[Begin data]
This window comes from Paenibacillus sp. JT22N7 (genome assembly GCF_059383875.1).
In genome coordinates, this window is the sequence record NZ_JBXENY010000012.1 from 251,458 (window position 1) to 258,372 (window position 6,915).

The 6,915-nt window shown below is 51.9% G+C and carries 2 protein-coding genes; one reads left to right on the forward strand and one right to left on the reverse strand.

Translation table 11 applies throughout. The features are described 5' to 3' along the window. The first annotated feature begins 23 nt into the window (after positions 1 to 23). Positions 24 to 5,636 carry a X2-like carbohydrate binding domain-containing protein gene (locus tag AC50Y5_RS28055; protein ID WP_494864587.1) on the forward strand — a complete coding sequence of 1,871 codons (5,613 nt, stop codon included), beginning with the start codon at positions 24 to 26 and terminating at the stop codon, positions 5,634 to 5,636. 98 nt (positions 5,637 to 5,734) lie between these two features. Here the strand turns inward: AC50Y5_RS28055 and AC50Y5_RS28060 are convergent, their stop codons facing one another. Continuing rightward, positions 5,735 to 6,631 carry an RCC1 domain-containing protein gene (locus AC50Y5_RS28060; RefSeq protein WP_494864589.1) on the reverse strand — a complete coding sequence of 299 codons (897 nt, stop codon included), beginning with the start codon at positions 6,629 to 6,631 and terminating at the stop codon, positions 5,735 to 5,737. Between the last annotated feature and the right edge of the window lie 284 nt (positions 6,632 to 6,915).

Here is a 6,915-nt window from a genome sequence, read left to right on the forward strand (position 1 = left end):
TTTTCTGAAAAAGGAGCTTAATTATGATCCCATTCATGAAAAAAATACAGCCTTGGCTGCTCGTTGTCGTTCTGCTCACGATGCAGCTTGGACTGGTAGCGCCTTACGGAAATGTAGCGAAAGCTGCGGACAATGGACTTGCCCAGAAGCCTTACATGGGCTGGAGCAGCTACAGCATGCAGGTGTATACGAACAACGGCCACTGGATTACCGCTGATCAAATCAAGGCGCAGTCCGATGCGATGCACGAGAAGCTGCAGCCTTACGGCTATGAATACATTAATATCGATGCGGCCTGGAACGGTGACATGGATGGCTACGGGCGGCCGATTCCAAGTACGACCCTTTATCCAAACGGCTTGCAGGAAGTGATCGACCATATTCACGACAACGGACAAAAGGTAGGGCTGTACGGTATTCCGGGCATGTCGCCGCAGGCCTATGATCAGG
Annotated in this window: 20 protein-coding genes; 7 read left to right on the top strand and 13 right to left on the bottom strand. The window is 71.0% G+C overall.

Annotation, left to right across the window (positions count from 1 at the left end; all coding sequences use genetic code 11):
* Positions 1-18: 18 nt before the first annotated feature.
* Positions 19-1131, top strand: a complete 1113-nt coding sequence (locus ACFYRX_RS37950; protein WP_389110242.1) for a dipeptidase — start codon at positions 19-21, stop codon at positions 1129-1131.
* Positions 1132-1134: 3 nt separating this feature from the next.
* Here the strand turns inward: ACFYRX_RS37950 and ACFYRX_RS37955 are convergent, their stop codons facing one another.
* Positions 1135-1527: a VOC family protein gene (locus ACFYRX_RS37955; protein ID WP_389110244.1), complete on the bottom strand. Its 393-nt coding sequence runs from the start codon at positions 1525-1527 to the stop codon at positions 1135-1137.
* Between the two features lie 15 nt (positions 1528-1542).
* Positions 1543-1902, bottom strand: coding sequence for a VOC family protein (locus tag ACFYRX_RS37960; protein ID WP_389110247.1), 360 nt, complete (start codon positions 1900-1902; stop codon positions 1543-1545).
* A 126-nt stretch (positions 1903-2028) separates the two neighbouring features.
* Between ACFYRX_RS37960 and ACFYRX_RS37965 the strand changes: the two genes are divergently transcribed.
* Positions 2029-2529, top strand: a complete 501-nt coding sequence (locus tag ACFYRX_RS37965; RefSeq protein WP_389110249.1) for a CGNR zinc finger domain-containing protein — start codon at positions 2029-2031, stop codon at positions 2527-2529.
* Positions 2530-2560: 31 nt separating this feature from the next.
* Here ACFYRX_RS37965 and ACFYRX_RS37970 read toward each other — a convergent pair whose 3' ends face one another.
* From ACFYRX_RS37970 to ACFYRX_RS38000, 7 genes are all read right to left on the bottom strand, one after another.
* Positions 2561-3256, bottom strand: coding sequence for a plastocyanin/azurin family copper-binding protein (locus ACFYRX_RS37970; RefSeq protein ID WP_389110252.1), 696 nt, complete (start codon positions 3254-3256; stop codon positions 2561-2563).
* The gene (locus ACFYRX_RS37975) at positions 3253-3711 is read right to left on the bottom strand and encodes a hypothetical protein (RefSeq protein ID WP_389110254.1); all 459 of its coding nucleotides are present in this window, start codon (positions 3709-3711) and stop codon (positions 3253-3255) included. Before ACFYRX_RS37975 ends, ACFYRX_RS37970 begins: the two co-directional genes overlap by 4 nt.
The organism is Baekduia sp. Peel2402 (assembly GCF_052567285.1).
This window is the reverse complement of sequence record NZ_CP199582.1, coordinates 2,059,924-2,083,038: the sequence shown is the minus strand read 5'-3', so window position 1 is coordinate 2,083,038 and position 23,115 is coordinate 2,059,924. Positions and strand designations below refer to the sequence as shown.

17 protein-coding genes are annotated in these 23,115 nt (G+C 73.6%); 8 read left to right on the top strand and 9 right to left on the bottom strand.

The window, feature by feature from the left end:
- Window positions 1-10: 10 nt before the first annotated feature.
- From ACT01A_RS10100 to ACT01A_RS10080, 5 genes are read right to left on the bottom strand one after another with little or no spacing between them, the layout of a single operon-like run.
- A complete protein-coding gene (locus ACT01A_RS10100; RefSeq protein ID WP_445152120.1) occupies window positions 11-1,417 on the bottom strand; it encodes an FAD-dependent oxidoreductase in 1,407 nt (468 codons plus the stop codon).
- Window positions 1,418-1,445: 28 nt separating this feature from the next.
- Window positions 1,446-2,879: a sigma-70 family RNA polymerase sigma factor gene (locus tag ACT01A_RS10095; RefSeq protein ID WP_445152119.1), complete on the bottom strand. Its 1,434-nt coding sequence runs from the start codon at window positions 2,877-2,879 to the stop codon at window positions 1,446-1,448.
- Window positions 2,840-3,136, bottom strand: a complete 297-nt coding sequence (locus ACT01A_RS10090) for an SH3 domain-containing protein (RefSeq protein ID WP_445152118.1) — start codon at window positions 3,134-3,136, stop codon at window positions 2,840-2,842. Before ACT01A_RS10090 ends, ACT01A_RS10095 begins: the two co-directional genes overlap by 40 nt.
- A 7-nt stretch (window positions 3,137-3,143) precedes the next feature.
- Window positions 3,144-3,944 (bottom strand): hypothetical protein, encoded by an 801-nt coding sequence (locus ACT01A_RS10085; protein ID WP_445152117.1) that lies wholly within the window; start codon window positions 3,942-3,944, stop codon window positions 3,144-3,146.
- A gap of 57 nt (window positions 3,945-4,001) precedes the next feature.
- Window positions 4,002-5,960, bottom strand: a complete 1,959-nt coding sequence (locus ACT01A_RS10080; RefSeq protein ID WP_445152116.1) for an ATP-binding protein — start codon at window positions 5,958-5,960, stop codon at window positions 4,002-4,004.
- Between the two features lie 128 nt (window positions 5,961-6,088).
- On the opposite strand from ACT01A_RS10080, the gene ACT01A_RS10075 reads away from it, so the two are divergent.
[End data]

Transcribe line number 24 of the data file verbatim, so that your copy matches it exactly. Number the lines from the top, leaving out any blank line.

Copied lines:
The organism is Baekduia sp. Peel2402 (assembly GCF_052567285.1).